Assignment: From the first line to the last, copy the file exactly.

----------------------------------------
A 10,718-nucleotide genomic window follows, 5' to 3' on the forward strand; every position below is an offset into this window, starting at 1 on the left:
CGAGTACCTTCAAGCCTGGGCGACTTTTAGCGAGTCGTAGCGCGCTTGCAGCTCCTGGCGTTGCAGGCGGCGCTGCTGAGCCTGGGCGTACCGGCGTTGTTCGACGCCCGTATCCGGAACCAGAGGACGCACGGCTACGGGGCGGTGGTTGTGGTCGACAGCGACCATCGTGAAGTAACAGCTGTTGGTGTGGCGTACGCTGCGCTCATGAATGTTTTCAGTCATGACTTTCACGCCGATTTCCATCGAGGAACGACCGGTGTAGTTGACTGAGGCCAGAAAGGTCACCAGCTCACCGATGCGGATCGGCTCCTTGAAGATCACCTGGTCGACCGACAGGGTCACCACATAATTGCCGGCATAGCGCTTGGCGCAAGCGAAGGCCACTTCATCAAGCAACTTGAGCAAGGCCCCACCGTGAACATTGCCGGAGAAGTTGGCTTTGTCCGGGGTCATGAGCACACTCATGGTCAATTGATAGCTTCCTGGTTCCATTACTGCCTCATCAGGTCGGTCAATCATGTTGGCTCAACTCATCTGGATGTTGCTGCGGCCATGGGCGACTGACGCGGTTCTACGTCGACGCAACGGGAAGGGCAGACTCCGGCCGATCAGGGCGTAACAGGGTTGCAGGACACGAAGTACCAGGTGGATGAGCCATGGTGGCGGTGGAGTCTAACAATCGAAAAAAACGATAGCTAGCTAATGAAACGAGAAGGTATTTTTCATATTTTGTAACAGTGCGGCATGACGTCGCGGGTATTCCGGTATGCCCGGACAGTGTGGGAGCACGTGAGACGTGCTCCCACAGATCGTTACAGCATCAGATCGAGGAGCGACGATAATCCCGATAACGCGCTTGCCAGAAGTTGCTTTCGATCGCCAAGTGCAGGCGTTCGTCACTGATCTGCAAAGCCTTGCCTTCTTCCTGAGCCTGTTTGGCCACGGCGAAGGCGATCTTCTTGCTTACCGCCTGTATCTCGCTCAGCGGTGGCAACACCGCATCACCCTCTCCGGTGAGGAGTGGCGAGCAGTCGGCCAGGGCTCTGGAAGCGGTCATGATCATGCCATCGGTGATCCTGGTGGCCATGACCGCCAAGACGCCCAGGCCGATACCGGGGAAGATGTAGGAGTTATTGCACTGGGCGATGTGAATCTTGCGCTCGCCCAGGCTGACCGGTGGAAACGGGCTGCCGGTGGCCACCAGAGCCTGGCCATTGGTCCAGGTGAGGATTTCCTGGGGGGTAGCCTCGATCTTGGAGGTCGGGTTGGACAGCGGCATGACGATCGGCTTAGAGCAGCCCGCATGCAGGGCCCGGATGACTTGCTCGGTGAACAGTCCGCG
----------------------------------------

A 10,718-nucleotide genomic window follows, 5' to 3' on the forward strand; every position below is an offset into this window, starting at 1 on the left:
CGAGTACCTTCAAGCCTGGGCGACTTTTAGCGAGTCGTAGCGCGCTTGCAGCTCCTGGCGTTGCAGGCGGCGCTGCTGAGCCTGGGCGTACCGGCGTTGTTCGACGCCCGTATCCGGAACCAGAGGACGCACGGCTACGGGGCGGTGGTTGTGGTCGACAGCGACCATCGTGAAGTAACAGCTGTTGGTGTGGCGTACGCTGCGCTCATGAATGTTTTCAGTCATGACTTTCACGCCGATTTCCATCGAGGAACGACCGGTGTAGTTGACTGAGGCCAGAAAGGTCACCAGCTCACCGATGCGGATCGGCTCCTTGAAGATCACCTGGTCGACCGACAGGGTCACCACATAATTGCCGGCATAGCGCTTGGCGCAAGCGAAGGCCACTTCATCAAGCAACTTGAGCAAGGCCCCACCGTGAACATTGCCGGAGAAGTTGGCTTTGTCCGGGGTCATGAGCACACTCATGGTCAATTGATAGCTTCCTGGTTCCATTACTGCCTCATCAGGTCGGTCAATCATGTTGGCTCAACTCATCTGGATGTTGCTGCGGCCATGGGCGACTGACGCGGTTCTACGTCGACGCAACGGGAAGGGCAGACTCCGGCCGATCAGGGCGTAACAGGGTTGCAGGACACGAAGTACCAGGTGGATGAGCCATGGTGGCGGTGGAGTCTAACAATCGAAAAAAACGATAGCTAGCTAATGAAACGAGAAGGTATTTTTCATATTTTGTAACAGTGCGGCATGACGTCGCGGGTATTCCGGTATGCCCGGACAGTGTGGGAGCACGTGAGACGTGCTCCCACAGATCGTTACAGCATCAGATCGAGGAGCGACGATAATCCCGATAACGCGCTTGCCAGAAGTTGCTTTCGATCGCCAAGTGCAGGCGTTCGTCACTGATCTGCAAAGCCTTGCCTTCTTCCTGAGCCTGTTTGGCCACGGCGAAGGCGATCTTCTTGCTTACCGCCTGTATCTCGCTCAGCGGTGGCAACACCGCATCACCCTCTCCGGTGAGGAGTGGCGAGCAGTCGGCCAGGGCTCTGGAAGCGGTCATGATCATGCCATCGGTGATCCTGGTGGCCATGACCGCCAAGACGCCCAGGCCGATACCGGGGAAGATGTAGGAGTTATTGCACTGGGCGATGTGAATCTTGCGCTCGCCCAGGCTGACCGGTGGAAACGGGCTGCCGGTGGCCACCAGAGCCTGGCCATTGGTCCAGGTGAGGATTTCCTGGGGGGTAGCCTCGATCTTGGAGGTCGGGTTGGACAGCGGCATGACGATCGGCTTAGAGCAGCCCGCATGCAGGGCCCGGATGACTTGCTCGGTGAACAGTCCGCG